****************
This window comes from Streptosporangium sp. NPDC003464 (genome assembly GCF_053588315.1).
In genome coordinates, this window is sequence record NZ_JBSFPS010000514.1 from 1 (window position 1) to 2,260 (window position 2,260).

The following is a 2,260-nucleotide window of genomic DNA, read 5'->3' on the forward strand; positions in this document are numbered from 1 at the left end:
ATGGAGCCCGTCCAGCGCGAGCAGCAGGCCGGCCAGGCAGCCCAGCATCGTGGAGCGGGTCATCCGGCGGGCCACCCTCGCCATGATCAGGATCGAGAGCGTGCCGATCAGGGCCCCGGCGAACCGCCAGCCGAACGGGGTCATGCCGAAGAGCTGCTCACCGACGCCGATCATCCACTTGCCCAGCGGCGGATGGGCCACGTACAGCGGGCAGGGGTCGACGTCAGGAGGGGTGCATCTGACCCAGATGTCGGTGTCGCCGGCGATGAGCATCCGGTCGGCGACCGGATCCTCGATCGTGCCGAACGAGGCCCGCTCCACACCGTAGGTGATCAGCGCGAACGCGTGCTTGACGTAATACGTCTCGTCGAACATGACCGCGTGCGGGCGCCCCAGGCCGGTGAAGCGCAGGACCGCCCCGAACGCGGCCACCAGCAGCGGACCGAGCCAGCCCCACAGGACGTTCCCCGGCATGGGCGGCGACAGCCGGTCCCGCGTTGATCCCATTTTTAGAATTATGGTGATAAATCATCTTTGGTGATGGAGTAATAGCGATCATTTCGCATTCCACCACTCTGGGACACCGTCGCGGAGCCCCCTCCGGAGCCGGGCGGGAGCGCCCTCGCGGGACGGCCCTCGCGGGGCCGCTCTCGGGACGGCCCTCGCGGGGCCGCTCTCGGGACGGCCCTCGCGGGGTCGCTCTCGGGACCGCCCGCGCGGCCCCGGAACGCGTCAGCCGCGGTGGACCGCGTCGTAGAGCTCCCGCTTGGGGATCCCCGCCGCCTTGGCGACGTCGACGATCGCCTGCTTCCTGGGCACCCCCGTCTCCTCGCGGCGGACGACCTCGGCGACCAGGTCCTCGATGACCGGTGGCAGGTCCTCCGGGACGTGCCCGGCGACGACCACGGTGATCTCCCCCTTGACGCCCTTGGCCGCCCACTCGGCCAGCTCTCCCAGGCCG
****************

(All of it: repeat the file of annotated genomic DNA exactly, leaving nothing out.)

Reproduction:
This window comes from Streptosporangium sp. NPDC003464 (genome assembly GCF_053588315.1).
In genome coordinates, this window is sequence record NZ_JBSFPS010000514.1 from 1 (window position 1) to 2,260 (window position 2,260).

The following is a 2,260-nucleotide window of genomic DNA, read 5'->3' on the forward strand; positions in this document are numbered from 1 at the left end:
ATGGAGCCCGTCCAGCGCGAGCAGCAGGCCGGCCAGGCAGCCCAGCATCGTGGAGCGGGTCATCCGGCGGGCCACCCTCGCCATGATCAGGATCGAGAGCGTGCCGATCAGGGCCCCGGCGAACCGCCAGCCGAACGGGGTCATGCCGAAGAGCTGCTCACCGACGCCGATCATCCACTTGCCCAGCGGCGGATGGGCCACGTACAGCGGGCAGGGGTCGACGTCAGGAGGGGTGCATCTGACCCAGATGTCGGTGTCGCCGGCGATGAGCATCCGGTCGGCGACCGGATCCTCGATCGTGCCGAACGAGGCCCGCTCCACACCGTAGGTGATCAGCGCGAACGCGTGCTTGACGTAATACGTCTCGTCGAACATGACCGCGTGCGGGCGCCCCAGGCCGGTGAAGCGCAGGACCGCCCCGAACGCGGCCACCAGCAGCGGACCGAGCCAGCCCCACAGGACGTTCCCCGGCATGGGCGGCGACAGCCGGTCCCGCGTTGATCCCATTTTTAGAATTATGGTGATAAATCATCTTTGGTGATGGAGTAATAGCGATCATTTCGCATTCCACCACTCTGGGACACCGTCGCGGAGCCCCCTCCGGAGCCGGGCGGGAGCGCCCTCGCGGGACGGCCCTCGCGGGGCCGCTCTCGGGACGGCCCTCGCGGGGCCGCTCTCGGGACGGCCCTCGCGGGGTCGCTCTCGGGACCGCCCGCGCGGCCCCGGAACGCGTCAGCCGCGGTGGACCGCGTCGTAGAGCTCCCGCTTGGGGATCCCCGCCGCCTTGGCGACGTCGACGATCGCCTGCTTCCTGGGCACCCCCGTCTCCTCGCGGCGGACGACCTCGGCGACCAGGTCCTCGATGACCGGTGGCAGGTCCTCCGGGACGTGCCCGGCGACGACCACGGTGATCTCCCCCTTGACGCCCTTGGCCGCCCACTCGGCCAGCTCTCCCAGGCCG